Author(s): Santini D, Poli F, Lega S
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Abstract A solid-pseudopapillary tumor is an uncommon and "enigmatic" pancreatic neoplasm, and the term encompasses the two most conspicuous histological features: solid and pseudopapillary areas. Grossly, it appears as a large solid, cystic or solid-cystic mass frequently having necrotic and hemorrhagic zones. Histologically, solid-pseudopapillary tumors are generally characterized by solid areas alternating with a pseudopapillary pattern, and cystic spaces which are the results of degenerative changes occurring in the solid neoplasm. Its immunohistochemical pattern is very distinctive and neoplastic cells are consistently vimentin-, CD10- and CD56-positive. Some cases express focal positivity for alpha-1-antitrypsin, alpha-1-antichymotrypsin, neuron-specific enolase and synaptophysin. Progesterone receptors are frequently present. Keratins are not expressed or are found only focally. Endocrine and pancreatic enzyme markers are absent; the origin of solid-pseudopapillary tumors has not yet been clarified. Many investigators favor the theory that solid-pseudopapillary tumors originate from multipotent primordial cells while others suggest an extra-pancreatic origin from genital ridge angle-related cells. Some controversy exists for both hypotheses. Solid-pseudopapillary tumors appear as a low malignancy tumor and only a small number of cases recur or develop metastases after resection. No pathological factors were found to correlate with the prognosis. Some histological features have recently been suggested to be associated with aggressive behavior.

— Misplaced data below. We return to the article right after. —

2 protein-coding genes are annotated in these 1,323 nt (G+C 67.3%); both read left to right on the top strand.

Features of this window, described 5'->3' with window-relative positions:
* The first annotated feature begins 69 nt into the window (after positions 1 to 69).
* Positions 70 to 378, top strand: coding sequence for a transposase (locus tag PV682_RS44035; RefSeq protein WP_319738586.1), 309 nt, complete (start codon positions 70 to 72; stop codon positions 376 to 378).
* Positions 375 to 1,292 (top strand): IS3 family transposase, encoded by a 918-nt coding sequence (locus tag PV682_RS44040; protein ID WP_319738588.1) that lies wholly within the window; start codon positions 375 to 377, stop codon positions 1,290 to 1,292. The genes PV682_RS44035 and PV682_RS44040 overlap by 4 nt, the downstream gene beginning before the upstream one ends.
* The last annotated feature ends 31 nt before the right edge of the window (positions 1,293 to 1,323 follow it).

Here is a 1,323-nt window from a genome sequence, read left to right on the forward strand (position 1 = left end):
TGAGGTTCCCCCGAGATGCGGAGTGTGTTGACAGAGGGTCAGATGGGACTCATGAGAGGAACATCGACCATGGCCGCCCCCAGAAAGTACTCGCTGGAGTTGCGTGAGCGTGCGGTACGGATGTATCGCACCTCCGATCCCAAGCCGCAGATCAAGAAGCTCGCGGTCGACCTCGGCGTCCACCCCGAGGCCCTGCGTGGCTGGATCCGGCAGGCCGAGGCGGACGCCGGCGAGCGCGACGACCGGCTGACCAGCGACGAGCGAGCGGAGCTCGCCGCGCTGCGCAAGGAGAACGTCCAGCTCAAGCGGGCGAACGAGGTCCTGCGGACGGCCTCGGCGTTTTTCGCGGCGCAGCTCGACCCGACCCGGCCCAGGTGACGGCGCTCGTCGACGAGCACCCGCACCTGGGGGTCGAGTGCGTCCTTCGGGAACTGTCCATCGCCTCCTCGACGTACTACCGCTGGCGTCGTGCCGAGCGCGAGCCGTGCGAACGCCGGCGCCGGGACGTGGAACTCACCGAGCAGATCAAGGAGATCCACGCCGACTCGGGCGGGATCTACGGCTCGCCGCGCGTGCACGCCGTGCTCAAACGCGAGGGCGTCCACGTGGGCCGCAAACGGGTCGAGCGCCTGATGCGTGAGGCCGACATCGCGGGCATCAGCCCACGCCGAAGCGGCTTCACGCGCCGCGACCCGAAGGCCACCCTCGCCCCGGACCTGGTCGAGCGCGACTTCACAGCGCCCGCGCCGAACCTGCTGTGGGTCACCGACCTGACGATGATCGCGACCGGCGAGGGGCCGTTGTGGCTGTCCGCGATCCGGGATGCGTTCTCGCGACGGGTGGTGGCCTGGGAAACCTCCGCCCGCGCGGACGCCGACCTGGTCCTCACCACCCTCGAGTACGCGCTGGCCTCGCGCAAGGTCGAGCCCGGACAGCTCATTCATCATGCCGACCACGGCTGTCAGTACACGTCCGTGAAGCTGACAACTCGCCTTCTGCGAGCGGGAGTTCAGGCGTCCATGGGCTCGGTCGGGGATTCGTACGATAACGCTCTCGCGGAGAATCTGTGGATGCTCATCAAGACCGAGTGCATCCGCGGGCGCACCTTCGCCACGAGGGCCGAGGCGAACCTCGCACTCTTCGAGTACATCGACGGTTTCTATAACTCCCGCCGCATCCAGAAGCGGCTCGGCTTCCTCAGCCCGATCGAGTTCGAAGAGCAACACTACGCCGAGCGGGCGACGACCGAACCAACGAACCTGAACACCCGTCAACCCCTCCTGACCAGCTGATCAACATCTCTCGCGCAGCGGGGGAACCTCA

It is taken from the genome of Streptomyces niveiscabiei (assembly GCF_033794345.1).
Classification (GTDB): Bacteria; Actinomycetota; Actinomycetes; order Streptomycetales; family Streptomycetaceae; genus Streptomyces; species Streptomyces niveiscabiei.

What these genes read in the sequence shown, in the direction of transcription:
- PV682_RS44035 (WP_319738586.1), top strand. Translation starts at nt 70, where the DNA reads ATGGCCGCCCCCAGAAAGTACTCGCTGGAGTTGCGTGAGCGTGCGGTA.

This article was published in JOP
and referenced in Pancreatic Disorders & Therapy